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Computing in Science & Engineering

St. Petersburg State University Professor Wins CiSE Educational Software Contest

A program that simulates the properties of ocean tides for geophysics students won first prize in the Computing in Science & Engineering educational software design contest. Eugene Butikov, a professor of physics at St. Petersburg State University in Russia, designed The Ocean Tides to demonstrate various properties of the gravitational forces that generate tides. Developed with MS Visual Basic 6.0, the program runs under Windows 95 or higher on PCs and is appropriate for college students studying geophysics, astronomy, or general physics. The program illustrates the properties of stationary tidal waves created in the open ocean by sun- or moon-induced tidal forces. The simulation uses a simplified model of the ocean, consisting of a water shell of equal depth wholly covering the globe. Butikov will receive a $500 award and a link from which to download his program on the Computer Society’s Web site.

Earning second place in the CiSE software contest is a program that models resonance and interference as waves pass through layers of materials. In electromagnetic mode, the program models the transmission of light through multilayer films; the quantum mechanics mode models the transmission of de Broglie waves through piecewise-continuous potential barriers. Designed by Wolfgang Christian and Jim Nolen of Davidson College in North Carolina, Reflection Physlet was written in Java 1.1 and runs on Java-ready browsers.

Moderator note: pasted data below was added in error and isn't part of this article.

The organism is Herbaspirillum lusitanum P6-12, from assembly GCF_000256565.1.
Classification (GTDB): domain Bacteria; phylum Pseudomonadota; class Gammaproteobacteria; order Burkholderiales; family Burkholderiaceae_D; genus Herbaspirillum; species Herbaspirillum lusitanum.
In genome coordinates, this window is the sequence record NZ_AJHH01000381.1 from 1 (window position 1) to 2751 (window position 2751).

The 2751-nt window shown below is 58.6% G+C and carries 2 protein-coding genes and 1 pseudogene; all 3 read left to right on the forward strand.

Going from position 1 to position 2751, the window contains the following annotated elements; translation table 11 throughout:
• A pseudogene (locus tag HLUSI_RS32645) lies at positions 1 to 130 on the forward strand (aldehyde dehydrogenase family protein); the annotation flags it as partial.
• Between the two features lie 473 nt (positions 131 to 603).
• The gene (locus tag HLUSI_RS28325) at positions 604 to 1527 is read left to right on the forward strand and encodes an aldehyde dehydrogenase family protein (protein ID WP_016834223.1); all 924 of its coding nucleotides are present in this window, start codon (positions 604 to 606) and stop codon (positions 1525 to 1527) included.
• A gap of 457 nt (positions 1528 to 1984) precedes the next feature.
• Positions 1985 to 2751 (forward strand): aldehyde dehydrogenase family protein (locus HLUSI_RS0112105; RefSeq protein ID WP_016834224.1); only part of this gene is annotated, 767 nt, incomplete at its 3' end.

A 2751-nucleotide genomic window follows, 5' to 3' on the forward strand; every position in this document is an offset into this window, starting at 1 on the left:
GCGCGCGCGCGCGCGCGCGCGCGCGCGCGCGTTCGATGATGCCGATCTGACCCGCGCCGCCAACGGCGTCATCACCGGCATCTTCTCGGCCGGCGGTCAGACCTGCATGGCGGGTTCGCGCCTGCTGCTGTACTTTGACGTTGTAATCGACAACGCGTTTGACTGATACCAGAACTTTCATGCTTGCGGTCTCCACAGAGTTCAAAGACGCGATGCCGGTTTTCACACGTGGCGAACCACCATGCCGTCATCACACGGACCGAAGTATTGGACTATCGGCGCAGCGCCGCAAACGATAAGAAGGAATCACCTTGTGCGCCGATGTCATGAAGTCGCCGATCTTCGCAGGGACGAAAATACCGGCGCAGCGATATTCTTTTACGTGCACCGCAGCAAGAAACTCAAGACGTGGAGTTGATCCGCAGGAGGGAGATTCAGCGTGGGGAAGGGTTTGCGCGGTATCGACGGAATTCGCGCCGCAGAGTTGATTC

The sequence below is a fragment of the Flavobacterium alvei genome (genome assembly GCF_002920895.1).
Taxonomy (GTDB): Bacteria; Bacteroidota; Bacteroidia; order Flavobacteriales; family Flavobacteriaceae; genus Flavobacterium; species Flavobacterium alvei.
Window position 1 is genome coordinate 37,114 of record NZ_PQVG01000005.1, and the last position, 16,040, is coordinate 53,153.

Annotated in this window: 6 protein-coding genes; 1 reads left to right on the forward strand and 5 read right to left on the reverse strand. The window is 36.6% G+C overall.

If you create great educational software

you can win professional recognition, widespread distribution of your software, and a $500 cash prize!

Computing in Science & Engineering magazine wishes to recognize and reward both professional and student authors of outstanding pedagogical software.

The contest goals are

  • to provide professional recognition to both professional and student authors of exceptional pedagogical software and
  • to help make the recognized software available to the scientific and engineering communities.

Winning entries must

  • have sound scientific/engineering/technical content appropriate to university-level and continuing-education students (students are encouraged to enter the contest);
  • present that material in a pedagogically effective way (for instance, offer good ancillary material such as worksheets, notes, perhaps a book);
  • accomplish something that is particularly well suited to the computer, rather than something just as well done with pen and paper; and
  • be freely available through the Internet (submissions that run on the Web using standard Web browsers are encouraged).

Up to six first-place winners will receive a certificate of recognition, professional commendation on CiSE’s Web site, and a $500 award. At the judges’ discretion, one of these may be deemed the grand prize winner and awarded $1000. Second-place winners will receive a certificate of recognition and professional commendation on CiSE’s Web site. We will describe all winning packages in a future issue of CiSE.

Check back to this site for details and submission instructions for next year's contest.

Updated: 3 November 2000

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